A gracEmail subscriber writes: “You said that Jesus was without sin. But didn’t he become a sinner by taking on our sins? Isn’t this why he was forsaken by God on the cross?”
* * *
Indeed, Jesus was the “lamb of God who takes away the sin of the world” (John 1:29). He “bore our sins in his own body on the tree” (1 Peter 2:24). God made him “who knew no sin to be sin on our behalf” (2 Cor. 5:21). He “became a curse for us” (Gal. 3:13). It is as if the cross of Jesus was a cosmic lightning rod planted squarely in the middle of the universal storm of divine judgment, a judgment that built in intensity and in momentum as it whirled forward from centuries past and backward from centuries future to that very day and that very spot. There and then, for a few hours that Friday on a center cross outside Jerusalem, all the moral consequences of all the wrongs of every person who does not ultimately and eternally reject God came crashing down on Jesus — Jesus who had willingly, lovingly and sacrificially walked through life to that intentional destination, to hang there suspended between heaven and earth as the sky went dark and the judgment-storm whirled and the pent-up lightning of holy judgment crashed — Jesus who was born and lived and longed for that very moment and that result.
To this end, Jesus had personally lived a perfectly obedient life. He was “holy, innocent, undefiled” (Heb. 7:26). He was “without sin” (Heb. 4:15). He was “spotless” (1 Peter 1:19). He was “without blemish” (Heb. 9:14). God was “well pleased” with Jesus, his “beloved Son” (Matt. 3:17). Because of Jesus’ absolute faithfulness to God, his own perfect character, God in his absolute faithfulness to Jesus raised him from the dead and gave him the right-hand position of honor beside him in heaven (Heb. 7:28–8:1). God made Jesus “king of kings and lord of lords” (Rev. 17:14). God gave him “the name which is above every name” (Phil. 2:9).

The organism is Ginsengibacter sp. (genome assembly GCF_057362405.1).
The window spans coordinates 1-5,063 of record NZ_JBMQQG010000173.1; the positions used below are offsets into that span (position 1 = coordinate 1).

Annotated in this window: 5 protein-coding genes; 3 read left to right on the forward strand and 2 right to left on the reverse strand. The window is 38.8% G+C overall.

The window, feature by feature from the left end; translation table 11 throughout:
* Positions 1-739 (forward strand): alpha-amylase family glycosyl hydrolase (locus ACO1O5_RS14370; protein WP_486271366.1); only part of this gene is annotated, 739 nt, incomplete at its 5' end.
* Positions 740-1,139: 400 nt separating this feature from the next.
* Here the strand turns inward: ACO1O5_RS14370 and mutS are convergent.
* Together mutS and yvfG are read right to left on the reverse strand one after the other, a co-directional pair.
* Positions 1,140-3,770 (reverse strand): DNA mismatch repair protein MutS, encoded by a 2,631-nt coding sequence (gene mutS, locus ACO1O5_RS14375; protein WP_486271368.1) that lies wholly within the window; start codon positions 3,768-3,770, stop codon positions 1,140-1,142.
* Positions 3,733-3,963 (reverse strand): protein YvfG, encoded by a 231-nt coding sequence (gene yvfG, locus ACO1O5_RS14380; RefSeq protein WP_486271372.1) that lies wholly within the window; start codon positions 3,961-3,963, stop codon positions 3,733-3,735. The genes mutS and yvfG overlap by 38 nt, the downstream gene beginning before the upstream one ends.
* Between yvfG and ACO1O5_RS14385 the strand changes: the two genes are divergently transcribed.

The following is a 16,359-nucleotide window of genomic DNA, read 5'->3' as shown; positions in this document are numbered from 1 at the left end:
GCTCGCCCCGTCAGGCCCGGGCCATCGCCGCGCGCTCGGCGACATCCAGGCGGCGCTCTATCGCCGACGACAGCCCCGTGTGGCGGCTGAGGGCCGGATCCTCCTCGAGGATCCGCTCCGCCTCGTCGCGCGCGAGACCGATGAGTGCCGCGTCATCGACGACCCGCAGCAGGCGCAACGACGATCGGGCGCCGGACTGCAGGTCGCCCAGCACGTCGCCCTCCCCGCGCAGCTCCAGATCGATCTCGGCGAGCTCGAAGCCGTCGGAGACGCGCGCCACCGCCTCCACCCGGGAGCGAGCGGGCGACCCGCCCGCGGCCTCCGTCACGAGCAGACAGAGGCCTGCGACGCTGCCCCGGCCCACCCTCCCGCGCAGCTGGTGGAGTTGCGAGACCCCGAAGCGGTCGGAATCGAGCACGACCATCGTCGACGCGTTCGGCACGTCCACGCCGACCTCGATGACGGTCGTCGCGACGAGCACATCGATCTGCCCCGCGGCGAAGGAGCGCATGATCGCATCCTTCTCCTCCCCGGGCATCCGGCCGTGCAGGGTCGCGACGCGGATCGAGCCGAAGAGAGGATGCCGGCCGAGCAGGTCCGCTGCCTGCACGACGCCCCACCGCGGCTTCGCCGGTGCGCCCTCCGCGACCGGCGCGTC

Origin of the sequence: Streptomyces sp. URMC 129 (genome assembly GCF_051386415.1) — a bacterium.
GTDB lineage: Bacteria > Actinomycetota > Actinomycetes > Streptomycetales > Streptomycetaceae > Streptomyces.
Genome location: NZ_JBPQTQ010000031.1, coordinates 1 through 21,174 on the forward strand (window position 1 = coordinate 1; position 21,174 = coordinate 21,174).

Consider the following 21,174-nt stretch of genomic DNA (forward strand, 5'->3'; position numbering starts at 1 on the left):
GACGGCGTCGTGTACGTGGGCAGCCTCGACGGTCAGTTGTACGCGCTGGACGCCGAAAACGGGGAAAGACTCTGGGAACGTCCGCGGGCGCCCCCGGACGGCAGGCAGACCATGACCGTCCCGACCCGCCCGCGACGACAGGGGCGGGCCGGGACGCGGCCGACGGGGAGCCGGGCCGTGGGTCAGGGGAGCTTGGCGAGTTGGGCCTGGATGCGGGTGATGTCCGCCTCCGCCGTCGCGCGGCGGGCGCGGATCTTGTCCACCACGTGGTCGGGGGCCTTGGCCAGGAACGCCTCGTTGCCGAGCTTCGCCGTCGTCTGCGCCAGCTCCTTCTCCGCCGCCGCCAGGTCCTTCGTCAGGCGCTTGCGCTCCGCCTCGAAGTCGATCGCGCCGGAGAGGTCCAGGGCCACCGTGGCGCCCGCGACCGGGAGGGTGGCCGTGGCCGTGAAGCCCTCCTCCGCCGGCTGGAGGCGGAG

Jesus represented his people in both respects — in his actions and his passions — in his doing and in his dying. He lived a righteous life in our stead — and we receive the reward he deserves (Heb. 10:4-10; Rom. 5:19). He also died a sinner’s death in our stead — and we escape the judgment he accepted (Isaiah 53:5-6). Yes, Jesus was without personal sin. He became a sin-offering by taking on our sins. That is why to all appearances he was forsaken by God on the cross. And that is also why, after Jesus was dead and buried and his followers had scattered in grief and confusion, God showed that he had not finally forsaken Jesus — showed it by raising Jesus out of death’s grip and back from among the dead, to ascend to heaven to be “the one mediator between God and humankind, himself man, Christ Jesus, who gave himself as a ransom for all” (2 Tim. 2:5-6).